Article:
- Talk about food in positive ways. Don’t overdo it of course, but role model about your enthusiasm for food, talk about your favourites. While we try to teach our children the dangers of food, we must also emphasise how food is fun and awesome!
- Make it fun, or change the setting. Be creative! Eat a picnic in the lounge room, eat outside on the grass if it’s sunny, at the park, or with good friends. We have had many picnics inside, with cuddly friends (soft toys) joining in!
- Be aware of stressful situations. We attended a party once and there was an unusual amount of allergens on the party table. We brought our own food, but my son became very stressed that something might happen. We talked it through and sat separately, but it’s good to be aware in these cases, and get through them together. We focused on the fun in this instance rather than the food.
- Imagination and food. Stories and shows that include scenes about food, can provide opportunities to discuss or create appetite in positive ways. If Jake from Adventure Time is enjoying pickles or pie, then maybe you can do the same? Is your child crafting a farm on Minecraft? There are foods in the game they might want to try in real life. Think about advertising, how many times have you seen a commercial that made you think that burger looked great? Or looked at Instagram pictures of food and suddenly felt hungry? Mind and body are connected, this is especially true with food. Opportunities can be anywhere. And imaginative stories can be one avenue for positivity.
- Appetizers. Children are just like adults. Sometimes it can be a case of just getting the eating process started, for instance, pickles, finger food, fruit or a small very light healthy snack before dinner might be what works. Sometimes the more you eat, the more you can eat!
- Food that looks good, tastes good. Sometimes a new plate, or cute side garnish might just help. Again make it fun. No one needs be a chef or artiste, but a little excitement can go a long way. This is especially true when you have a very limited diet due to food allergies.
- Don’t overload the plate and overwhelm. It’s the best thing ever when you hear… “Heh! I ate it all!”, with such glorious satisfaction… or even, yes… asking for seconds! These are great self accomplishments worth celebrating. And it’s part of setting achievable goals too! We all suffer from too much pressure at times, and children are no exception.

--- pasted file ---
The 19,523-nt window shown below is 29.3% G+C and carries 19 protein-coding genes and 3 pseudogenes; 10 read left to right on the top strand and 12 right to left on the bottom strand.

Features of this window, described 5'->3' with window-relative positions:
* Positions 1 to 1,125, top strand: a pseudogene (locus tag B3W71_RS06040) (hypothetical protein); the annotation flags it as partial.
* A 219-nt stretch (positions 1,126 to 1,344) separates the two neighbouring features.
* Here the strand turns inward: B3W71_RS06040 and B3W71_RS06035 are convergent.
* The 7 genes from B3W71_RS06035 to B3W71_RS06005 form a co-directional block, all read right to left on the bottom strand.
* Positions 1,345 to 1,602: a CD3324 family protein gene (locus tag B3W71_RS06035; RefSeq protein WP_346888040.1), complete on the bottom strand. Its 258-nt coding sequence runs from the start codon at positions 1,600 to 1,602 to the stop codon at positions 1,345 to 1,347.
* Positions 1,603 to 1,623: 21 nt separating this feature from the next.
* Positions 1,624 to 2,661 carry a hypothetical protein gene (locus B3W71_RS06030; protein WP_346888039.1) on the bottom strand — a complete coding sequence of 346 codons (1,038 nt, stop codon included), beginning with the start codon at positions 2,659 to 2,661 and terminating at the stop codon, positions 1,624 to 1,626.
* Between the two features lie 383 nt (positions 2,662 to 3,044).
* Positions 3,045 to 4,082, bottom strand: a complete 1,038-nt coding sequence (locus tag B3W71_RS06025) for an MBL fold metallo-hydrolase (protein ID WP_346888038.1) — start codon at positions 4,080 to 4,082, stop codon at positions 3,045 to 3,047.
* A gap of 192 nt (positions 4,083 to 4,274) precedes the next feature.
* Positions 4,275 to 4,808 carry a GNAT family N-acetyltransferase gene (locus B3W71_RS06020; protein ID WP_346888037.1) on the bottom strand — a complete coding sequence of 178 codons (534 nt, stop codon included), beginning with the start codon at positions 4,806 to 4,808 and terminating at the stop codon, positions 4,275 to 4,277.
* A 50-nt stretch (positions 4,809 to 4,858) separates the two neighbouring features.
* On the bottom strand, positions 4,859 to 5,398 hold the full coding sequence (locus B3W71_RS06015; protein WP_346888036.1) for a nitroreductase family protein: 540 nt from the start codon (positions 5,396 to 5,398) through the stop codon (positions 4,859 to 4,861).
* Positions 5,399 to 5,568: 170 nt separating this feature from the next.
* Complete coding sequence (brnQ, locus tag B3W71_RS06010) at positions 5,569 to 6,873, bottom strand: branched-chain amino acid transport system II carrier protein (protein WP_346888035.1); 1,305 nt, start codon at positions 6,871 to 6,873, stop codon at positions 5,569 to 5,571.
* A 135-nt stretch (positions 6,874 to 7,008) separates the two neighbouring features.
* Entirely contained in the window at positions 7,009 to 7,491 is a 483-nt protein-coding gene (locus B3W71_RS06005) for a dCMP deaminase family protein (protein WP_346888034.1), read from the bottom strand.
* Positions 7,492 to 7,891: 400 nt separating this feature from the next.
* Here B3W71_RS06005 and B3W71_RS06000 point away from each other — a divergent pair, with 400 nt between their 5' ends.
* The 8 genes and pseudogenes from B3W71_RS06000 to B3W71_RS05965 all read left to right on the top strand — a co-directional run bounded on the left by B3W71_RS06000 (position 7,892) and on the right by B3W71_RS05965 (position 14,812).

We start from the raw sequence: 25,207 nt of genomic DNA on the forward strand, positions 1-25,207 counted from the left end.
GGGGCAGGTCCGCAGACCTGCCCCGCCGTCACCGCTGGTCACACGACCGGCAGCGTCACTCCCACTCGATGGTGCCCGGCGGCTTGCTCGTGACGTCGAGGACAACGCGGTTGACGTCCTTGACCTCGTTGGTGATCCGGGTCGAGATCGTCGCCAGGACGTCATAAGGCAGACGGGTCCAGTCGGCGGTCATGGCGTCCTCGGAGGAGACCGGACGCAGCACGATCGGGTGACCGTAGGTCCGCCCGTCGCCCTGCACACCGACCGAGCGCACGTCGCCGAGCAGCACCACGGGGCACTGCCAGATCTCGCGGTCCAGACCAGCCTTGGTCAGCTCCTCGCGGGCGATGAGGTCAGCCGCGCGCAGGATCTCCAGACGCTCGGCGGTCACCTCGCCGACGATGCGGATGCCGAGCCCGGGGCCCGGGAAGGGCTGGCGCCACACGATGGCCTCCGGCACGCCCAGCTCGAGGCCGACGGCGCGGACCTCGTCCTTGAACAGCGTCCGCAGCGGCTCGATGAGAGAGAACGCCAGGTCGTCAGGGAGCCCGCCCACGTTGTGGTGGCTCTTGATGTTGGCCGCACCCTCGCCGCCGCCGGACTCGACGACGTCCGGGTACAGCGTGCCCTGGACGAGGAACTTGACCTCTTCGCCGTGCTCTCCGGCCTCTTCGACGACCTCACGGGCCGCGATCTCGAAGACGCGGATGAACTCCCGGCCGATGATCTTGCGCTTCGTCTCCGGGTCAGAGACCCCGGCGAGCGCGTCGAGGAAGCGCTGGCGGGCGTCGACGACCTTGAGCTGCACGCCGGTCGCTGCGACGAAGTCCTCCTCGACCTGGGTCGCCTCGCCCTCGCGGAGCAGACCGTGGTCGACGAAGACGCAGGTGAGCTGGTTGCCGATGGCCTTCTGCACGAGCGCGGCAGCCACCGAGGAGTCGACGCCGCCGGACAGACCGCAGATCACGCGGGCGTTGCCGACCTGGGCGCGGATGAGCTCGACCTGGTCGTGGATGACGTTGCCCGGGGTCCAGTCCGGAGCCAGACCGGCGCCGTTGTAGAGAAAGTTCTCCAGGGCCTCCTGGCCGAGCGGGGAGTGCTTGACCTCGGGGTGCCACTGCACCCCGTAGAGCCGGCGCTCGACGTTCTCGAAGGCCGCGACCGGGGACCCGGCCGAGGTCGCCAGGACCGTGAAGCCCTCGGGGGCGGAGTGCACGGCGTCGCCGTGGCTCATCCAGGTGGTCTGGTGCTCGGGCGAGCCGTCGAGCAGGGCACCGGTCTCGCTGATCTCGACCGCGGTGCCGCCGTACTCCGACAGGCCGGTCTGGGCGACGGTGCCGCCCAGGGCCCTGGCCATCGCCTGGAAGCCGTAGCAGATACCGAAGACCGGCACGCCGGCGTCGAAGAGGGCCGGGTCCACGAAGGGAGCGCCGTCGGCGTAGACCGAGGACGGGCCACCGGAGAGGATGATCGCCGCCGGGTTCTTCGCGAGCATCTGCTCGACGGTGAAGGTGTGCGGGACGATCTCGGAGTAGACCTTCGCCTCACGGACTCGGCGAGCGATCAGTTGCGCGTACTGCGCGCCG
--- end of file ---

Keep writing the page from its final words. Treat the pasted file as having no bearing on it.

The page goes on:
- Try to be mindful of other health issues, that might interfere with eating - such as teething, a sore throat, a blocked nose, or an upset tummy. We have had a lot of sore throats that were related to environmental allergies - the sore throats were fairly frequent for some time. So, in this case we would compromise with softer foods, and didn’t force chewy meat, or other foods that were painful at the time.
- Keep offering new foods even if your children rejects them at first. This is really true for younger children in particular but also as children get older their tastes might change. Experts generally think that kids need to see and taste new foods several times before they become 'familiar' and are accepted. Don’t give up too soon!
- Eat out if you can. Find a safe restaurant that your allergic child/ren loves. Allow them the experience to gorge safely and feel normal, and relaxed when eating out. This is really a big one in my book.
- Tackle bullying. Be aware of any bullying in the preschool or school yard. This can adversely affect appetite too, as food allergy teasing/ or bullying can cause a sharp rise in your child’s anxieties and become very stressful all round.
- Talk. Be aware of your child’s anxieties, and keep discussing and educating. They don’t know and fully understand how to stay allergy safe yet. For instance, our child would be scared to ask or even accept a glass of water at a friends’ house. We would let our son know it’s safe, and why, and talk things through.
- Take the emphasis off your child. As above, make it social. Eat as a family. Eat at the same time as your child. Children with health issues like allergies or diabetes feel the pressure on them. Try to divert attention away from them when you can, and let them be.
When we were really struggling with encouraging our child to eat, we discovered
A special soft toy, friend or puppet can, help some children as they do in therapy – express themselves when they are stressed, help open communication and create a voice for an anxious child.
I am sharing my tips as an allergy mum, I am not offering expert or medical advice, but I do highly recommend visiting an experienced children’s dietitian, or specialist qualified counsellor if you feel the need. It can be a tough road to help your child become healthy and confident, but hang in there. If you have any tips, or strategies that have helped encourage your child and you would like to share, please contact us.